Compulsory work for the Final session of the International Contest Queen Elisabeth of Belgium (Piano-2016).
The work is inspired by the ‘Butterfly’s Dream’ scene in the Zhuangzi, a book of Chinese philosophy that takes its title from the name of its author, Zhuang Zhou (Chuang-tse), who wrote in the 4th century BC. The book’s learned author wondered about the reality of the world, following a dream that he was unsure whether to interpret as a dream or as reality:
‘One time, Zhuang Zhou dreamed he was a fluttering butterfly, happy with his lot and unaware that he was Zhou himself. Suddenly, the poet awoke and realised that he was Zhou. With his mind between two worlds, he didn’t know whether he was Zhou dreaming that he was a butterfly, or the butterfly dreaming that he was Zhou.’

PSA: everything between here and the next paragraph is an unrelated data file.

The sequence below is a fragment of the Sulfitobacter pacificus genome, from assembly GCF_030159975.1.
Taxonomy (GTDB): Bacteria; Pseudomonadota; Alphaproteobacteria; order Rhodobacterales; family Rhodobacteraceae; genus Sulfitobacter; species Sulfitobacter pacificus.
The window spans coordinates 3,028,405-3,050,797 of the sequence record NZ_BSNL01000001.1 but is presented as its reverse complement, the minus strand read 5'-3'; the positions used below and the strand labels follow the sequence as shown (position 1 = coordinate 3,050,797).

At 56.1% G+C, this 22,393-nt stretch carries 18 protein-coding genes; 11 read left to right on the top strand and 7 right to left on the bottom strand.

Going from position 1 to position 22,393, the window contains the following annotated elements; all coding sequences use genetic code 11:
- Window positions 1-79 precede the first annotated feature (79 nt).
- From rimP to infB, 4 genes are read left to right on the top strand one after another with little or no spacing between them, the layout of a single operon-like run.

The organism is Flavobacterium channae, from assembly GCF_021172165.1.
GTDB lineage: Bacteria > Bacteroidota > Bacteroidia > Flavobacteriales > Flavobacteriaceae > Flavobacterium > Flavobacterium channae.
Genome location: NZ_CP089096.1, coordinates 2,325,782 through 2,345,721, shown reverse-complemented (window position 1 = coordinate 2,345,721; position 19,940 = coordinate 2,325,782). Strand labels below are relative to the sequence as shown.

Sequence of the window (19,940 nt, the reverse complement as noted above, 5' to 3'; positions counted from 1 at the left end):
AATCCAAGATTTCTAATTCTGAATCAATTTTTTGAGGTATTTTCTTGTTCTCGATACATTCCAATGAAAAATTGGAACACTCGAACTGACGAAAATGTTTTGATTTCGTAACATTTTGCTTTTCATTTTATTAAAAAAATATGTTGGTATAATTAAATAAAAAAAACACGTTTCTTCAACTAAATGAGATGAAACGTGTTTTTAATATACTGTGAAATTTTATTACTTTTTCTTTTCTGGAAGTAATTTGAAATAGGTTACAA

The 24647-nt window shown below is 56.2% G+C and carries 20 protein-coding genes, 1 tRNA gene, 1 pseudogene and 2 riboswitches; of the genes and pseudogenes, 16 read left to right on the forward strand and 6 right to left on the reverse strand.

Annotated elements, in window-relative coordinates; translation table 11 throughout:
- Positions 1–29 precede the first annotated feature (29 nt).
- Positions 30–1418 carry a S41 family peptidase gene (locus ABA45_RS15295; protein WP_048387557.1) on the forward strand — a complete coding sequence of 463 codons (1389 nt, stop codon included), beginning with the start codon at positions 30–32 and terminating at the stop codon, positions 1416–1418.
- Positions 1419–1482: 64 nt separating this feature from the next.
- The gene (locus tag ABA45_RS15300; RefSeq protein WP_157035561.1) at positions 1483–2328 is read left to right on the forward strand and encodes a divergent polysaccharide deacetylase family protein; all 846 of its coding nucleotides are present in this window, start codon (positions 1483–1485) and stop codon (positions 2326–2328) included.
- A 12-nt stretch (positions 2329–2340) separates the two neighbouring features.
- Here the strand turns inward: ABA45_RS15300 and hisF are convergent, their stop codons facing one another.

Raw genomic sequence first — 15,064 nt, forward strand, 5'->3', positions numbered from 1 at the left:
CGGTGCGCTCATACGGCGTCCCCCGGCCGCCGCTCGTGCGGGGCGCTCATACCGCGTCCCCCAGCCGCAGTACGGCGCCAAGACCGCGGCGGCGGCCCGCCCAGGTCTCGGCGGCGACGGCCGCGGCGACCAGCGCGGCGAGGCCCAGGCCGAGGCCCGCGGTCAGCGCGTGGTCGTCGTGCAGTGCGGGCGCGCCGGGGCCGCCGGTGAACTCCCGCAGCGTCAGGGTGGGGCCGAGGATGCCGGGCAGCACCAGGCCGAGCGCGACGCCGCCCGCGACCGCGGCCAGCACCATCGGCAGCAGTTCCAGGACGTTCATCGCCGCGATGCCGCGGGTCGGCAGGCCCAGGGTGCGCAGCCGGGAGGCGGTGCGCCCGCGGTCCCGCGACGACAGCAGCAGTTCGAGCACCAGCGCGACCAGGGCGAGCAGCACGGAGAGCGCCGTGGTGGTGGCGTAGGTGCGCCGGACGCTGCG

The music, then, examines this thought, with wingbeats signalled by quivering strings – recalling an earlier composition, Frissons d’aile – with explicit references to Chinese music as well as a rhythm provided by a piano that is at once tender and capricious. Far from being a mere competition piece, this work aims to focus on the roles of emotion and expressiveness in the music of our time.
The piece has a triple dedication: to the memory of Count Jean-Pierre de Launoit, for his magnificent commitment to this competition, which has been a regular part of my experience of music ever since my adolescence; to the memory of my friend Luc Brewaeys, whose death coincided with the composition of the last section of the work, which is marked by that tragedy; and, finally, to Zhang YongYin, recently the soloist in my Crossing Edges for erhu and orchestra, whose discussions with me led to the emergence of these butterflies, merrily roaming across seas and continents.